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Zale Delaware Will Pay $30,000 to Settle EEOC Disability Discrimination Lawsuit
April 17, 2017
Source: U.S. Equal Employment Opportunity Commission (EEOC)
Kiosk Manager Fired Because of Orthopedic Disability, Federal Agency Charged
Zale Delaware, Inc., dba Piercing Pagoda, a jewelry retailer based in Irving, Texas, will pay $30,000 to settle a disability discrimination lawsuit filed by the U.S. Equal Employment Commission (EEOC), the federal agency announced today.
The EEOCs lawsuit charged that Piercing Pagoda violated federal law by firing Rose Gravel because of her disability. Gravel was employed as a manager at a Piercing Pagoda kiosk in Greenville, North Carolina, beginning in May 2010. Gravel has degenerative disc disease and fibromyalgia, which cause chronic pain. According to the EEOCs lawsuit, on April 26, 2013, Gravel told Piercing Pagoda she needed to sit for 15 minutes of each hour as an accommodation for her disability. Before requesting an accommodation, Gravel had been out of work on medical leave related to her disability. Gravel was cleared by her doctor to return to work with the restriction that she should take sitting breaks within the work day. Piercing Pagoda refused Gravels request and insisted that she stand her entire work shift. Piercing Pagoda then fired Gravel instead of allowing her the requested accommodation.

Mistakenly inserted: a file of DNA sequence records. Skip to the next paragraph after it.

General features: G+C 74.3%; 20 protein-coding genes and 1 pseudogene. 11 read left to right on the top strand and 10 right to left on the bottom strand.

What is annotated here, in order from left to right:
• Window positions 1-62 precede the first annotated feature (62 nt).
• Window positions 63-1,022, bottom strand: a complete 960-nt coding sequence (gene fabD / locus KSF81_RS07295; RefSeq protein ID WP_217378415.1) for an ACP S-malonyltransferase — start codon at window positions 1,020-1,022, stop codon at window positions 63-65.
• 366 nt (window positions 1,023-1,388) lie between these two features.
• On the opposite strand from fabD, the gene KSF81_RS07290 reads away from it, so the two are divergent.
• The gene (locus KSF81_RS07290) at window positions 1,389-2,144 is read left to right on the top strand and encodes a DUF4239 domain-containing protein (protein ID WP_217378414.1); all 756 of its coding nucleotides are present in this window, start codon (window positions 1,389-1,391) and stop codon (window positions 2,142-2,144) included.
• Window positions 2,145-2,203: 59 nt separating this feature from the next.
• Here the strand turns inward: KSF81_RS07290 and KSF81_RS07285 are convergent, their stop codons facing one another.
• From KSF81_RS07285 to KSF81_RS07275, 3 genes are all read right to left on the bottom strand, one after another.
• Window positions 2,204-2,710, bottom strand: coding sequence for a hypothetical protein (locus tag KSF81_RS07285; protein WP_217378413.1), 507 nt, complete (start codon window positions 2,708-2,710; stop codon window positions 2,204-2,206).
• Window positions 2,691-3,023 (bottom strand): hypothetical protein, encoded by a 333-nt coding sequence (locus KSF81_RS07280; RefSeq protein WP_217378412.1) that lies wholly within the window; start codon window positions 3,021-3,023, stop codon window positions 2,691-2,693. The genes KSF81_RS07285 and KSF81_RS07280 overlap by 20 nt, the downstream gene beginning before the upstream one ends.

Refusing to grant a reasonable accommodation to a person with a disability violates the Americans with Disabilities Act (ADA), unless it causes an undue hardship for the employer. EEOC filed suit (Equal Employment Opportunity Commission v. Zale Delaware, Inc., Civil Action No. 4:15-cv-00149-D in U.S. District Court for the Eastern District of North Carolina, Eastern Division) after first attempting to reach a pre-litigation settlement through the agencys conciliation process.
In addition to providing monetary relief to Gravel, Zale entered into a two-year consent decree requiring, among other things, that it conduct annual training for its Piercing Pagoda human resource business partners, regional managers and district managers on the ADA and its requirement that employers make reasonable accommodations for qualified persons with disabilities. Zale must also post an employee notice about the lawsuit at its Piercing Pagoda kiosk locations in the Mid-Atlantic and Southeast Regions, as well as provide periodic reports to the EEOC concerning certain employee accommodation requests.
"The need for an assistive device such as a stool should not disqualify anyone from a job," said Lynette A. Barnes, regional attorney for the EEOCs Charlotte District. "When a qualified employee with a disability is ready and willing to work, the employer has a legal duty to provide a reasonable accommodation to make that employment possible unless the employer can show undue hardship - which EEOC contends was not present in this case."
The EEOC advances opportunity in the workplace by enforcing federal laws prohibiting employment discrimination. More information is available at www.eeoc.gov. Stay connected with the latest EEOC news by subscribing to our email updates.
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